The hind legs are the horse's engine. Trying to steer and bend without having the engine running is like expecting to get around a turn in a car without the accelerator on. Maybe if you're on a bit of a downhill slope you'll get a bit of speed and be able to drag the car around the bend, but it's not going to be as easy as if you've got your foot down, to push the car around the bend.

If you can establish forward, while riding your body along the line of the circle, you will be surprised at how easily the bend will come. Teaching some steps of leg yield on the circle will help to develop an inside leg-outside rein connection, which will then assist in developing the bend through the ribs. You can then move onto shoulder fore, which will develop even more flexibility through the body.
Bend is balance. That is why smaller circles are not introduced in a Dressage test until a couple of levels up, and ever later in canter. The tighter the turn, the more bend required and therefore the more balance and collection in order to maintain that bend without losing balance. Either through throwing a shoulder to the outside, dropping an inside shoulder, swinging haunches out etc.
     
    03-11-2013, 09:08 PM
  #7
Trained
They will go hand in hand. You can't force bend nor balance. So pulling a horse around on a small circle is only going to throw the shoulder out, weight in the inside fore, swing the haunches out and 'break' the neck laterally.
Start by riding forward on a big circle, maintain a steady contact with your reins (rest your knuckles on his wither if you do not have steady hands) and allow the bend to come. When the hind legs are active and he relaxes through his back, the bend will come.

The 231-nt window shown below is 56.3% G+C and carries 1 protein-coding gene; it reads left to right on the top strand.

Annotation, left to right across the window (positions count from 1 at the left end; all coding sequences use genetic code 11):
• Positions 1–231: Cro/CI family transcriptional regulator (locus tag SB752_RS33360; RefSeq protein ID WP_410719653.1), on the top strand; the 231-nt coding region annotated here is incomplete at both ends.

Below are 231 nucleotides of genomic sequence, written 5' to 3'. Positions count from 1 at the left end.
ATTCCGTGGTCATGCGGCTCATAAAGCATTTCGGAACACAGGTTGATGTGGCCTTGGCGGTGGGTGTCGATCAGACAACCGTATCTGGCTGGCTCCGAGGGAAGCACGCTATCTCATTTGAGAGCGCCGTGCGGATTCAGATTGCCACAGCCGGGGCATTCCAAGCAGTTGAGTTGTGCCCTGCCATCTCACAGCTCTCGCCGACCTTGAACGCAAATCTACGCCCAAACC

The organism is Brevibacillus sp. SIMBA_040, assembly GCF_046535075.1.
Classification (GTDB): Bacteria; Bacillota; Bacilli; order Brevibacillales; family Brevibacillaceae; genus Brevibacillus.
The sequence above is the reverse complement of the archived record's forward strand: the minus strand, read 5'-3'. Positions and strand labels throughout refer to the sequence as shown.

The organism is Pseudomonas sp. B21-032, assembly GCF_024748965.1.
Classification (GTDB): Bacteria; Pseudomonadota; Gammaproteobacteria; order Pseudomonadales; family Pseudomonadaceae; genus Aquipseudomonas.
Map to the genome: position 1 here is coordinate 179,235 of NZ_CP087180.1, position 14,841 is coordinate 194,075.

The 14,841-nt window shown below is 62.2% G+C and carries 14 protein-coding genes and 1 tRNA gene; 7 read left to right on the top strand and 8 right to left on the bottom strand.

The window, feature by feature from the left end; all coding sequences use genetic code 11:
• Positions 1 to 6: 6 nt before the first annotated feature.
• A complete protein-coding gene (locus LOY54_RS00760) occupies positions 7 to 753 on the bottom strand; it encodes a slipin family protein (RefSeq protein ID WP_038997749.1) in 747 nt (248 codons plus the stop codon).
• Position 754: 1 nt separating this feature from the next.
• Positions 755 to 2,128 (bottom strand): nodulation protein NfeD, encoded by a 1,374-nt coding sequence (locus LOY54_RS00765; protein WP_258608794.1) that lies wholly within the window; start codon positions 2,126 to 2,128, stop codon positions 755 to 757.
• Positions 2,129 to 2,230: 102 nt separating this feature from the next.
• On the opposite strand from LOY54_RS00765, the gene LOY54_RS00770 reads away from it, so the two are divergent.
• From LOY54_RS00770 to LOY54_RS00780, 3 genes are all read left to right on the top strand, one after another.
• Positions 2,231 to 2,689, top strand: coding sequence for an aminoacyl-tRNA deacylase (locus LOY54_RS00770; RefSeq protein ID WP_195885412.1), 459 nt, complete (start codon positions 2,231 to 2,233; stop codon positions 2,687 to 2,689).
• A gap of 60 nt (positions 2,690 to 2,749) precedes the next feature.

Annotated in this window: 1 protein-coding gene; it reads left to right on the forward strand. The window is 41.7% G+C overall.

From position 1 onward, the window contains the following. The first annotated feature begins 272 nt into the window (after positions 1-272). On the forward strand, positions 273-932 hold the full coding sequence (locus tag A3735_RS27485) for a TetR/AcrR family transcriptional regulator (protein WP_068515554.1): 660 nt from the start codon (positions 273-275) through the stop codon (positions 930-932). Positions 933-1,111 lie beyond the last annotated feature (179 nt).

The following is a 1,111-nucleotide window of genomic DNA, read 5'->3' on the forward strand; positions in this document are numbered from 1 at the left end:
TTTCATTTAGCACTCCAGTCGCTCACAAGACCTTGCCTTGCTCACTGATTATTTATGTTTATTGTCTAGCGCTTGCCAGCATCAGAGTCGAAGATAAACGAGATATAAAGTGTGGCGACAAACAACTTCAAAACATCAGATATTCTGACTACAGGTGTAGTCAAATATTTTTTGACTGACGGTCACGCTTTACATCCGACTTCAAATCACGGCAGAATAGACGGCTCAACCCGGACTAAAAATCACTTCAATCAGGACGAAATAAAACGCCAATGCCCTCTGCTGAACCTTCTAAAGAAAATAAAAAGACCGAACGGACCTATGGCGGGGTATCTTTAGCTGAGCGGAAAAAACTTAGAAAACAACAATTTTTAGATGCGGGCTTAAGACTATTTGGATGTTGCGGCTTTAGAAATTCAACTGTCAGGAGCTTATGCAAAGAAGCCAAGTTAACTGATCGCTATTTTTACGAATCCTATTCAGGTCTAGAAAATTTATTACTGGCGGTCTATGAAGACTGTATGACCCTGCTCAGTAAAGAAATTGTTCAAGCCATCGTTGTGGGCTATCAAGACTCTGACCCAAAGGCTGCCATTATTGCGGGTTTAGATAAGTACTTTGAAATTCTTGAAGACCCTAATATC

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    03-11-2013, 09:40 PM
  #8
Weanling
By lateral movement do you mean leg yields, sidepassing etc?
I totally understand what you mean by pulling on the rein to get the head to the inside.
So, how do I get him to hold the bend when on the rail and not on the circle? When I am on the circle, do I hold my outside rein with contact, an open inside hand and press with my inside leg? Anything else? When I try this I feel he falls out immediately.
Thank you!
Quote:
Originally Posted by equitate    
A couple of concepts, one has to do with the theory of training and effects of equitation, that is that lateral flexability leads to the ability to bend/bend through the body and necessitates proper placement of the entire leg (inside leg closer to the girth/outside leg stretched down and back from hip to heel(without pressing in). A second concept is that horse develops degree of bend over time through working on curved lines (20 m circle). But first there is light lateral flexion (at the atlas/axis) occurs before bending (ie in changing direction).